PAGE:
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SODOTO (See One, Do One, Teach One)

SODOTO (See One, Do One, Teach One) is a methodology of teaching and learning skills and best practices through direct observation of a task, hands-on practical experience performing the task and teaching the task to another person.

Often utilized for apprenticeships, SODOTO is an effective means to teach an in-demand technical skill or task to large volumes of students. The method is used to teach new procedures to engineers, law enforcement officers, medical students and practitioners. SODOTO is used also used frequently in field exercises in preparation for crisis situations and combat zones.

While SODOTO seems to indicate watching a solitary example, the “See One” phase may include lessons from experts, texts and interactive media. This step is done when the student has thoroughly completed the lesson as preparation for practical experience.

In the “Do One” phase, the student applies the theoretical lessons learned into practical applications. The student performs the task, often under supervision. Learning is developed through experience, real world variables and testing by mentors.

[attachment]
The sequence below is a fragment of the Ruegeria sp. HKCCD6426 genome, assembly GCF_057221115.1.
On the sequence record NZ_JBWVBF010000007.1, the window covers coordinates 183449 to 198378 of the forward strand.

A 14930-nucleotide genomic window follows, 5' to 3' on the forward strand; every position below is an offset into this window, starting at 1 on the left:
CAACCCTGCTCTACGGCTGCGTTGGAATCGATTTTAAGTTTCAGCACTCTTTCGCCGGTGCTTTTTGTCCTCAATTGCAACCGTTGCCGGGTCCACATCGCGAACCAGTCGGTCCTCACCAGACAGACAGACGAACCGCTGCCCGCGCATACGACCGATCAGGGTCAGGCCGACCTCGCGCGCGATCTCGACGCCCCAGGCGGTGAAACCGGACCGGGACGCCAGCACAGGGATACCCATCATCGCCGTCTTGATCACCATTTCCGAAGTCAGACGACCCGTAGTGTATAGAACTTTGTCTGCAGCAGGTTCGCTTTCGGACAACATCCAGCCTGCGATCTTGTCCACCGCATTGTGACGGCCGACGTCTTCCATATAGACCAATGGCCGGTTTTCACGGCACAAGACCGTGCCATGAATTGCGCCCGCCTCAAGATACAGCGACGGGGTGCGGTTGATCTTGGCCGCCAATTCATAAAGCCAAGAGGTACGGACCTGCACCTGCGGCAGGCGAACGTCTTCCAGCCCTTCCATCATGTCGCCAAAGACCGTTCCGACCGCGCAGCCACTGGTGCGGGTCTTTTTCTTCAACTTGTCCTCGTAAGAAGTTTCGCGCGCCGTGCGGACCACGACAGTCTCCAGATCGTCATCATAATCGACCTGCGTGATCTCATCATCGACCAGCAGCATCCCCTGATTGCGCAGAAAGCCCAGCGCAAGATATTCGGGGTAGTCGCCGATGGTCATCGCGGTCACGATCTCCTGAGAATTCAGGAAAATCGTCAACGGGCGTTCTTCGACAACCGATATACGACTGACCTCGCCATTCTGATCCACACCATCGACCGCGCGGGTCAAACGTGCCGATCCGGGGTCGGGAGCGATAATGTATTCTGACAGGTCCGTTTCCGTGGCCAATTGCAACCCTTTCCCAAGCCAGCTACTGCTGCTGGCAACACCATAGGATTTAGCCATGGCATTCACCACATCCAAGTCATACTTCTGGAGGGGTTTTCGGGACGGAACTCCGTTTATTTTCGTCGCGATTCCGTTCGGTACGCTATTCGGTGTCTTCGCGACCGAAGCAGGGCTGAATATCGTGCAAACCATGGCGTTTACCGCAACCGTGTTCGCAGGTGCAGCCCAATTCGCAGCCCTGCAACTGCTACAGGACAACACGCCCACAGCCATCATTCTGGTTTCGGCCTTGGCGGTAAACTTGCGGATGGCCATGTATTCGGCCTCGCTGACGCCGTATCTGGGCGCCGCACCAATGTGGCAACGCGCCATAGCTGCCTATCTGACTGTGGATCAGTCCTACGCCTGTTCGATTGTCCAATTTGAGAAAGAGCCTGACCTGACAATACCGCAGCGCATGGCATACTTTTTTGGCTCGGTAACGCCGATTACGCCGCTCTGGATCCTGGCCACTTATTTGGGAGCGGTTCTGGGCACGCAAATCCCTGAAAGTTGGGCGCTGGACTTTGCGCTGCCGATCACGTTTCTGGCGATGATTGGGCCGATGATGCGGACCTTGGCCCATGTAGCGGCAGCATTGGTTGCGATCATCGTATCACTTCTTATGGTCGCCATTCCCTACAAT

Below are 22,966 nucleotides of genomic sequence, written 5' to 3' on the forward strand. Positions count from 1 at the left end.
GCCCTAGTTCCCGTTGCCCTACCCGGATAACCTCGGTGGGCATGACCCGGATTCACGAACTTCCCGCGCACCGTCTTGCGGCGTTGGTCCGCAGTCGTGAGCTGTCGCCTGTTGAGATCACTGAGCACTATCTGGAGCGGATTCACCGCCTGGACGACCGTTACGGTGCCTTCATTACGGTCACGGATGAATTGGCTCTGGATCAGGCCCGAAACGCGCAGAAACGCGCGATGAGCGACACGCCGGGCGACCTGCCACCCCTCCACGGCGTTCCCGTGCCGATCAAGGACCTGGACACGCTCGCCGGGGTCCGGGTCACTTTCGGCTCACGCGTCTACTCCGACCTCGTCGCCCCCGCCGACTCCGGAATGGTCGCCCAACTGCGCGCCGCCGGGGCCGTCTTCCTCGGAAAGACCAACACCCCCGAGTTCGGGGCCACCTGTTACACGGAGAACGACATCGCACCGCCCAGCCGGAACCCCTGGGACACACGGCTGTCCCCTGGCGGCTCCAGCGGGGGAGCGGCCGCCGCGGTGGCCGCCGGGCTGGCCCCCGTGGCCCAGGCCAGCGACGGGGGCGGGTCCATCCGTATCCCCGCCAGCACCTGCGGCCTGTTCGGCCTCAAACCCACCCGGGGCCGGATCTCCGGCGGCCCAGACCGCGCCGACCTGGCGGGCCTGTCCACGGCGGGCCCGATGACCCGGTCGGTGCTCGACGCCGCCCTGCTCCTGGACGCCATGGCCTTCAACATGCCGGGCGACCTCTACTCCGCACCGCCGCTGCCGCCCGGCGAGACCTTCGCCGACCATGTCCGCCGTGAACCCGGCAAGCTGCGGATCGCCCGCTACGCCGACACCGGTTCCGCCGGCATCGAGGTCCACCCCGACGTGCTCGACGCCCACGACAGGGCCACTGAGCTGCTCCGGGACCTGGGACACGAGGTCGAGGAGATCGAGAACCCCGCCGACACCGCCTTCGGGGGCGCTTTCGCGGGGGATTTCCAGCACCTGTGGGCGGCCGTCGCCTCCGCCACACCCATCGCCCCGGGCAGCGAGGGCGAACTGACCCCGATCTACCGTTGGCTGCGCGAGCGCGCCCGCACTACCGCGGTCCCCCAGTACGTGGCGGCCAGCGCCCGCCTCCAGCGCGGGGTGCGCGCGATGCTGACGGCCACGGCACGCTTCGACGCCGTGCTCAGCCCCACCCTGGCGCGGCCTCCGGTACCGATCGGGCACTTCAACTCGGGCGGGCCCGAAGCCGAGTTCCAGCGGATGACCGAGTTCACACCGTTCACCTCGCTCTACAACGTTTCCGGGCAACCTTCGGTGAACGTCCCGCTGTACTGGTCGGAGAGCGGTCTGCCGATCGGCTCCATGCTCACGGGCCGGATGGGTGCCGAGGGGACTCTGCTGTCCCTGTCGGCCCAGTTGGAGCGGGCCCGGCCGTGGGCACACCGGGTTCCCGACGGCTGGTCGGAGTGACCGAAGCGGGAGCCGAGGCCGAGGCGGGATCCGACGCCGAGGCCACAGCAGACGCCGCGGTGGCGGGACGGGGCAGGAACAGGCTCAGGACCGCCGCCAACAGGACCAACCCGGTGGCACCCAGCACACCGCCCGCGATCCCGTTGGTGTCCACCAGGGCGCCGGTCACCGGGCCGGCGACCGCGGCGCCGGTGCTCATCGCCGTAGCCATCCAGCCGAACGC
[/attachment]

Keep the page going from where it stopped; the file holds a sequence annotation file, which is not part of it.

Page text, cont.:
In the “Teach One” phase, the student uses gained cumulative learning and experience and transfers it by teaching another student. Teaching the skill or task helps reinforce the knowledge learned and helps the student develop even further toward mastery.

Technology has changed how students learn technical tasks, which has seen the use of SODOTO change over time. For example, medical students spend less time in the classroom and more time in clinical situations. While there is plenty of information and written material that medical students and residents must absorb, it’s now delivered via the Internet or loaded on tablets and smartphones. Simulations through virtual reality (VR) have also increased in popularity. While aspects of the method are still helpful and important, the traditional and methodical use of SOTODO has decreased as technology has increased the speed and ability to multitask while learning.

This was last updated in November 2018

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